Thursday 17 December 2020

More on Bullshit Jobs

A great short strip on the realities of work in the hi-tech economy by @krishraghav


Anonymous said...

Love it spot on.

Anonymous said...

I don't think that fits with the original definition. That's real work, which benefits someone, just not paid enough. Bullshit jobs don't benefit anyone, they just keep the system going.

Blissex said...

That is a job that produces something useful, so that's not a "bullshit job", it is a "shitjob".
There will be bullshit jobs at the headquarters of the bike-rental business among "staff" jobs, but usually "line" jobs are not useless.

As to "invisible labour" and 'efficiency' is just deflected exploitation" these useful "shitjobs" exist because there is a huge supply of workers desperate for a job and thus widespread unemployment and underemployment.

The usual "solution" to an excess supply of workers is for them to become servants. But the middle and middle-upper classes who used to hire many servants no longer can afford them, so a lot of those servant jobs have been "industrialized": instead of having a cook, they buy ready meals from Waitrose and M&S (the servants work in the industrial plants that make them), instead of having a maid to do the shopping, they get home deliveries, instead of having a charlady, a cleaning company sends someone once a week, instead of a nanny there is a company nursery, etc.; some quotes
«The son of a doctor and a nurse, Nicholas Parsons was raised in a ‘well-to-do, professional, middle-class family’. His parents weren’t rich, but before the war a GP’s wage went a lot further than it does today. His father could afford a butler, a cook, a maid and a nanny.»
«For decades Sweden consciously tried to get rid of low-skilled service jobs, says Karin Svanborg-Sjovall, of Timbro, a free-market think-tank. “We are fanatics about equality here,” she says. These jobs now need to come back to help newcomers.»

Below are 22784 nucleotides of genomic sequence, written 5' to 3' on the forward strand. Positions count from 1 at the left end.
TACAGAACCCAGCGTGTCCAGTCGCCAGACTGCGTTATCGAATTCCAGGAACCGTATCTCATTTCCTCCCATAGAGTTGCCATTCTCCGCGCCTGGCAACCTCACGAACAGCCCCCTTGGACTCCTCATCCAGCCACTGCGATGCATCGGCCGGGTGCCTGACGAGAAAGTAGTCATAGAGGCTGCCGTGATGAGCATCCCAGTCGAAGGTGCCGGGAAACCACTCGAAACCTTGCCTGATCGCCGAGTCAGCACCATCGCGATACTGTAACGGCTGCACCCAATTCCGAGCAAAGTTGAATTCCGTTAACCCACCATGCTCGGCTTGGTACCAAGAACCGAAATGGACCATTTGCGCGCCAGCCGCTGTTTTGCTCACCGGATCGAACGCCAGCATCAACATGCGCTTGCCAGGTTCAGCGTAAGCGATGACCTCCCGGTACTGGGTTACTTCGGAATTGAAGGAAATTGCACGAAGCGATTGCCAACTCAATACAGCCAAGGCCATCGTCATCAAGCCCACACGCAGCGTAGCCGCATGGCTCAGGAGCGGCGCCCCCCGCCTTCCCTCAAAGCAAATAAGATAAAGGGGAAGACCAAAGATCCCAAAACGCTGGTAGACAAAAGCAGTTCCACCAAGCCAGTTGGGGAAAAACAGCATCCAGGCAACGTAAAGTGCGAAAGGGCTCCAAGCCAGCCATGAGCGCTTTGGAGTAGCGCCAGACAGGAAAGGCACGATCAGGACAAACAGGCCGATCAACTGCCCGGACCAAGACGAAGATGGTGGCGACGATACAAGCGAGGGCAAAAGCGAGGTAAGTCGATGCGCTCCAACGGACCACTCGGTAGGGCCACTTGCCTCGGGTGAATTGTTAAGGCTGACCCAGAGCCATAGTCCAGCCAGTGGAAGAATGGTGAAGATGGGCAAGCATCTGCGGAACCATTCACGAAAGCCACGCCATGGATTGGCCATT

«But domestic service seems to be going democratic. Today's Telegraph reports though that 50% of households now employ such servants. They slightly disappoint those who would return to the world of hot and cold running upstairs and downstairs maids by revealing just what they are being asked to do: “The most popular domestic staff positions are window cleaners, gardeners, cleaners and odd-job men who are hired on a regular basis.”»>
«Some defenders of low-wage, low-skilled immigration candidly admit that wage suppression keeps menial services affordable for professional-class employers and consumers, especially those who live in expensive cities. According to Dylan Matthews, “increased immigration reduces the prices of services provided by immigrants, such as gardening and housekeeping. There’s some evidence that immigration even gets more women into the workforce by making it cheaper to hire people to watch after children and elderly relatives, and perform other homemaking tasks.”»

Usually servant jobs, either private or collectivised, are useful, but sometimes they are just decorative, indeed "bullshit jobs":
«He pointed out that, even in 1899, labour-saving devices would considerably reduce the need for household labour, which suggested to him that people hired servants not to relieve themselves of tedious tasks, but to be provided with “conspicuous subservience”. A servant both satisfied the master's “propensity for dominance” and presented a public “performance of leisure”. The liveried footman, who demonstrated by his decorative uselessness his master's ability to consume a great deal of unproductive labour, was the ultimate status symbol. Prosperous and busy people employ nannies and cleaners to make life easy for themselves. But sometimes the point of having a servant is simply to be a master.»

Boffy said...